The next day, the evil spirit from the god came to Saul very forcefully. Saul was raving throughout his house. David was playing his lyre to soothe Saul but he had a spear in his hands and threw it at David. David dodged the spear twice. Saul was afraid of David as the god was with him and had left Saul except of course the evil spirit of the god. Since Saul was afraid of him he of course promoted him to the captain over a thousand men in the hope he’d die in battle I would guess. David was successful in all he did further adding to Saul’s apprehension of him, though all the people of the land loved him.

Comments –
The god continues to harass Saul with his evil to the point Saul attempts to kill David. The god exhibits the qualities of a trickster such as Loki, though causing problems for man is not a new thing to him.

In v17 Saul offers his oldest daughter Merab to David in marriage, something that was promised in the previous chapter for killing Goliath, perhaps another legend. Anyway, all David has to do is serve Saul and kill Philistines. Saul figures they will eventually kill David for him. Saul ignores his offer to David and gives his daughter in marriage to Adriel of Meholah instead. His other daughter Michal was in love with David which pleased Saul as he still had a means to control David he thought. Saul informs him that the only price for his daughter is the foreskins of 100 Philistines, which he hoped would cause David’s death. David and his men went out and he killed 200 Philistines which he counted out to Saul on his return. Thus Saul gave his daughter Michal to David as a wife and continued to fear David as the god was with him.

Comments –

More narrative in the legendary manner, typical of ancients describing events with much detail even when it is unsupported. Stories such as this also involve Greek heroes in similar fashion. All it does is show the god has abandoned Saul, except of course his evil spirit and now supports David, at least in the opinion of the ancient bard who wrote this story.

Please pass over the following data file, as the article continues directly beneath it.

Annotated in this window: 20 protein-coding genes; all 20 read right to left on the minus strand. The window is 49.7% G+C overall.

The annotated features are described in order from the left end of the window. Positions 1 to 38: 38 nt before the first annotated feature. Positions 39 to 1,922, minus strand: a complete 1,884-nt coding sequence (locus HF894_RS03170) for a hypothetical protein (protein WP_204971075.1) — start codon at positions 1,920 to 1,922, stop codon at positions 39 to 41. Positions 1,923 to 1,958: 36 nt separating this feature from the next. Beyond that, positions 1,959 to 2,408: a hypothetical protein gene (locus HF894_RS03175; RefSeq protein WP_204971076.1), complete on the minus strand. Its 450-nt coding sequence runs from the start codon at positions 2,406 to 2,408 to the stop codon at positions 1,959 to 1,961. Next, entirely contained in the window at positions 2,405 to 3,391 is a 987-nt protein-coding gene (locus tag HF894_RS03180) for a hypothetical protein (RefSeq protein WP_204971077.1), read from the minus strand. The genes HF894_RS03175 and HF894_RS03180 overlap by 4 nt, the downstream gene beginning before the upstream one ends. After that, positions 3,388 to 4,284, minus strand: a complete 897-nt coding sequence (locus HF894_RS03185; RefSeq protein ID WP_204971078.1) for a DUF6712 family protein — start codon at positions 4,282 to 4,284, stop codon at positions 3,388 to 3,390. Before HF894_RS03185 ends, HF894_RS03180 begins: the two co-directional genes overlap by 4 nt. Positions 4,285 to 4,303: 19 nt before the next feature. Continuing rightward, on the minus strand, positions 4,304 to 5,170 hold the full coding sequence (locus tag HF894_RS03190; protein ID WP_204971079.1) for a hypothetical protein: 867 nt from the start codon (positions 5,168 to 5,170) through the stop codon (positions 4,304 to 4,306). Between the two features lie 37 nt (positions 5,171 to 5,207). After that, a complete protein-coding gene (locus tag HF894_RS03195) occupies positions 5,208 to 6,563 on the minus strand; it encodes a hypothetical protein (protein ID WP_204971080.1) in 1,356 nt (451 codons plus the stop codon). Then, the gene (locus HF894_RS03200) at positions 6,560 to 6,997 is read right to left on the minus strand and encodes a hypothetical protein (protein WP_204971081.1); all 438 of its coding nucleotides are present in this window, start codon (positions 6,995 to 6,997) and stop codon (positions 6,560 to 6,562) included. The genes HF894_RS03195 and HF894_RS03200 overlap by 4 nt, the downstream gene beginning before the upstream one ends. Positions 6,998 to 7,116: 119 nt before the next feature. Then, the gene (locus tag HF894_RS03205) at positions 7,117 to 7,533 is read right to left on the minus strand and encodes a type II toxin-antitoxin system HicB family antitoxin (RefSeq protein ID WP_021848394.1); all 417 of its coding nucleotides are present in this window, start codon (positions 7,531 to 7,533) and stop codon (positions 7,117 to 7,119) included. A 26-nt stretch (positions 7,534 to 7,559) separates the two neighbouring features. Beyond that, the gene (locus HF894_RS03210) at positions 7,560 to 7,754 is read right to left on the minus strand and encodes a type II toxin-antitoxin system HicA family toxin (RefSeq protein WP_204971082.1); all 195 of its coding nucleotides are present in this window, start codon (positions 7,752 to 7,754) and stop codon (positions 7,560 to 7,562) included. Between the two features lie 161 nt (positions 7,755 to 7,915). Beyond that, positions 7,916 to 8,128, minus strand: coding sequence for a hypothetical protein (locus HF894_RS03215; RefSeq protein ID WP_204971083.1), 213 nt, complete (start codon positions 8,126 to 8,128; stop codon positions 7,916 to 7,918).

Chapter 19 – Saul’s attempts to kill David

This chapter begins with Saul ordering his son Jonathan and all his servants to kill David. As Jonathan was David’s BFF he first warned David about his father and told him he’d talk to his father. Jonathan tells Saul David has done nothing but serve Saul and the people and should not be killed,  He asked him why would you wrong an innocent man. Saul takes an oath to the god as follows, “As surely as the LORD lives, David will not be put to death.”

Comments –
Saul apparently has a jealous rage from the evil spirit of the god. The oath he took was of course worthless, as the god does not live either because he is imaginary, my view or because he was incorporeal or out side of dimensional reality.

Once more David is in Saul’s house when the evil spirit of the god descends upon him. Saul again has his spear handy and attempted to stick David with it. David correctly flees the scene. Saul sent messengers to watch David’s house and kill him in the morning. David’s wife warned him if he didn’t leave that night he’d be dead in the morning. Michal set up a dummy in the bed to appear to be David. When the killers came in to slay him that’s what they found. David fled to Samuel at Ramah and informed him of all that Saul had done.


Saul learns that Samuel and David went to Naioth and dispatches assassins to kill him. Instead, the men end up prophesying with Samuel and other unnamed prophets. When Saul learns his attempt on David’s life once again has failed, he goes to Naioth himself. Saul is also affected by the spirit of the god and prophesies as well, stripping himself naked in the process.